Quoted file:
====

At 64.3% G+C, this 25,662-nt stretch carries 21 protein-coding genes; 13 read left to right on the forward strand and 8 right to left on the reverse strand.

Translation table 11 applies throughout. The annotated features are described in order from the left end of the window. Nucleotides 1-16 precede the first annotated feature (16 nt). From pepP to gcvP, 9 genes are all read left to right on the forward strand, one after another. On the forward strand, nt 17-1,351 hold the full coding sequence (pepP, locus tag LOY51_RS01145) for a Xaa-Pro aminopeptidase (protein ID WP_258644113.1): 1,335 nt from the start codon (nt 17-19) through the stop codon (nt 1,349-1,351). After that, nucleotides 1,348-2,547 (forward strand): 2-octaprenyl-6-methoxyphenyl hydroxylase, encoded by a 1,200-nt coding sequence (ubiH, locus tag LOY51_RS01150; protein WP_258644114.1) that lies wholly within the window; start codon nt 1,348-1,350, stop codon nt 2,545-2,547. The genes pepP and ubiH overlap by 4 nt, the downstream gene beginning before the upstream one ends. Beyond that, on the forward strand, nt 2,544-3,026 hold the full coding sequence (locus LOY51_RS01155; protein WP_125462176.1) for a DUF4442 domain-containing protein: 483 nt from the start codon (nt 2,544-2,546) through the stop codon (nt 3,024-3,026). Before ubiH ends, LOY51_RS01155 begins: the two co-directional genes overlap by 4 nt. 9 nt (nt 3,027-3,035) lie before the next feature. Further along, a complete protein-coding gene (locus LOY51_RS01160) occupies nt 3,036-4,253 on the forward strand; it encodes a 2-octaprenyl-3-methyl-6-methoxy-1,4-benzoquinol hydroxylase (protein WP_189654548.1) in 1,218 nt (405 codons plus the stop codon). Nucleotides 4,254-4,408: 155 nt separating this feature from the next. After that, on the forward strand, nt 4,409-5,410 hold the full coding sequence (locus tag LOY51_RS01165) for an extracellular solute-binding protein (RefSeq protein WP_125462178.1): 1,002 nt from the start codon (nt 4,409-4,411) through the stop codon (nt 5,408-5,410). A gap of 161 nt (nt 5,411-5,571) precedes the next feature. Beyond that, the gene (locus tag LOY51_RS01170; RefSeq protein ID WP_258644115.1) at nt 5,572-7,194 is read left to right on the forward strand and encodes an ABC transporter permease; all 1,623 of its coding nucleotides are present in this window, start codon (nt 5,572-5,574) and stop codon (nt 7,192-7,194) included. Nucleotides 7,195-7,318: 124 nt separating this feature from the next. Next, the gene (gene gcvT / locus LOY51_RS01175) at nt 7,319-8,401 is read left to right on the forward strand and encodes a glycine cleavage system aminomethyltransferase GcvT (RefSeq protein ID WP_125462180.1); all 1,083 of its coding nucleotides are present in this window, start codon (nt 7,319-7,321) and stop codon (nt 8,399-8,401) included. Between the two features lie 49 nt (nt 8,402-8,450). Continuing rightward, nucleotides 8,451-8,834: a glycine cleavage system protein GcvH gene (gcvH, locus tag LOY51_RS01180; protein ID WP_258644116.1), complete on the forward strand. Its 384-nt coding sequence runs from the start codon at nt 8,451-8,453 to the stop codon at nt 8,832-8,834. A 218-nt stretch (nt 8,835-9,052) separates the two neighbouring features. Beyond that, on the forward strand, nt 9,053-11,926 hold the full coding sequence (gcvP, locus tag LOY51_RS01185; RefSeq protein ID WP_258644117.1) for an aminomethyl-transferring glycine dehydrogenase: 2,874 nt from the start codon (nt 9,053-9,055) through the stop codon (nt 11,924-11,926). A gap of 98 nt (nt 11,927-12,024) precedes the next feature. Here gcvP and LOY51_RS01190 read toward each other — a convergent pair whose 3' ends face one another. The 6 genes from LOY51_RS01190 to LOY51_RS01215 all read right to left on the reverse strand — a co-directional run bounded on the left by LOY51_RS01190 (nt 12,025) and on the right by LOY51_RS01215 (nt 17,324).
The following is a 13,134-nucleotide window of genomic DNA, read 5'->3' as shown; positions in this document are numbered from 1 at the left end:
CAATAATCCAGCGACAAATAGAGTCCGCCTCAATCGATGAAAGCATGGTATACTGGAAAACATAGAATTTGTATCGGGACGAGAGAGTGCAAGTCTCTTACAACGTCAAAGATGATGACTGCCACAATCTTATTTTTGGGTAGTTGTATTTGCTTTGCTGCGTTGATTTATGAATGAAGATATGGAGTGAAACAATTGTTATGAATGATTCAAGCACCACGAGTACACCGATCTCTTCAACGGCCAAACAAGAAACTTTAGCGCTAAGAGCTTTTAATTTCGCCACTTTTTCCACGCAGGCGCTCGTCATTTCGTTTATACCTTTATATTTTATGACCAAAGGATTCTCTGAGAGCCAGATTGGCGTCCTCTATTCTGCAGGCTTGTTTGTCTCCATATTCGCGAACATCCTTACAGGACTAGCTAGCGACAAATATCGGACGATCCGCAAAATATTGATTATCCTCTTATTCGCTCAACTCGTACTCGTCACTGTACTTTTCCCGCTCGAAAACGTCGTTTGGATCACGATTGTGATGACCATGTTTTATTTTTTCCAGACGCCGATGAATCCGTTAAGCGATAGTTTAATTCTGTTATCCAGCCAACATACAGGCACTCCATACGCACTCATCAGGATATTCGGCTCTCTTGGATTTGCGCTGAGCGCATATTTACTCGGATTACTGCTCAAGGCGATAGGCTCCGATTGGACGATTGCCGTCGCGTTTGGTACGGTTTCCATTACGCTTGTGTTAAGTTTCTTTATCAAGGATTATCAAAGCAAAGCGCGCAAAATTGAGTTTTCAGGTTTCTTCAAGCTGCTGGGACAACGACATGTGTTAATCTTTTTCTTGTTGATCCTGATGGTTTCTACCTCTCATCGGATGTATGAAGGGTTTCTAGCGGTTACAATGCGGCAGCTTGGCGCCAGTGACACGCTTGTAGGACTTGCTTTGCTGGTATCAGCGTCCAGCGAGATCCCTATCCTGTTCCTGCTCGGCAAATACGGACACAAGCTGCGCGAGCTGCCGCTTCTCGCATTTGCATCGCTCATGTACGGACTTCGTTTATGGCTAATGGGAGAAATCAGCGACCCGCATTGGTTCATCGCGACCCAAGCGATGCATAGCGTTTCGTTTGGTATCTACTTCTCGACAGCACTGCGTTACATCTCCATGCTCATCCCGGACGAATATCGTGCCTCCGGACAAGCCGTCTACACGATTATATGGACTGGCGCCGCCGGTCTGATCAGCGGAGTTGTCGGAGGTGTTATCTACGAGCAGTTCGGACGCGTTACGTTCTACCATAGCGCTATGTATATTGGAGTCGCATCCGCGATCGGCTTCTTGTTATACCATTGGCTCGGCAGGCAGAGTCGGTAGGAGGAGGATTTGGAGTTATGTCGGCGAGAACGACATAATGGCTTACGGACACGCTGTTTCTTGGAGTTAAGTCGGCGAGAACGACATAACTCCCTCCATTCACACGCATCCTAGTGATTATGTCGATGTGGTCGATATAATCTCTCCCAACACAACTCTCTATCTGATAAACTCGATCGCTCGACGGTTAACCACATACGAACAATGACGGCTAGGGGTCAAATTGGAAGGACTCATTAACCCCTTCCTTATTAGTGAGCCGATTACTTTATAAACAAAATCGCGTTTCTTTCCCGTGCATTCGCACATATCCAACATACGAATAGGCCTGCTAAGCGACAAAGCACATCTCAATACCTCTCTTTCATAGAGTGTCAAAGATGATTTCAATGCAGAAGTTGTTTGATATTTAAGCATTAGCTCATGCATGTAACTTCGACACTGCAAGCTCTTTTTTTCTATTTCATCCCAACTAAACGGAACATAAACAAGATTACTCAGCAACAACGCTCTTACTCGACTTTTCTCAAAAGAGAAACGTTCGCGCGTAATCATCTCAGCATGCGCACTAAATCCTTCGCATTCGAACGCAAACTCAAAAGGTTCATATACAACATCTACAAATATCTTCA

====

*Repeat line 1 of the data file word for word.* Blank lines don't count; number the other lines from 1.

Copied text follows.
At 64.3% G+C, this 25,662-nt stretch carries 21 protein-coding genes; 13 read left to right on the forward strand and 8 right to left on the reverse strand.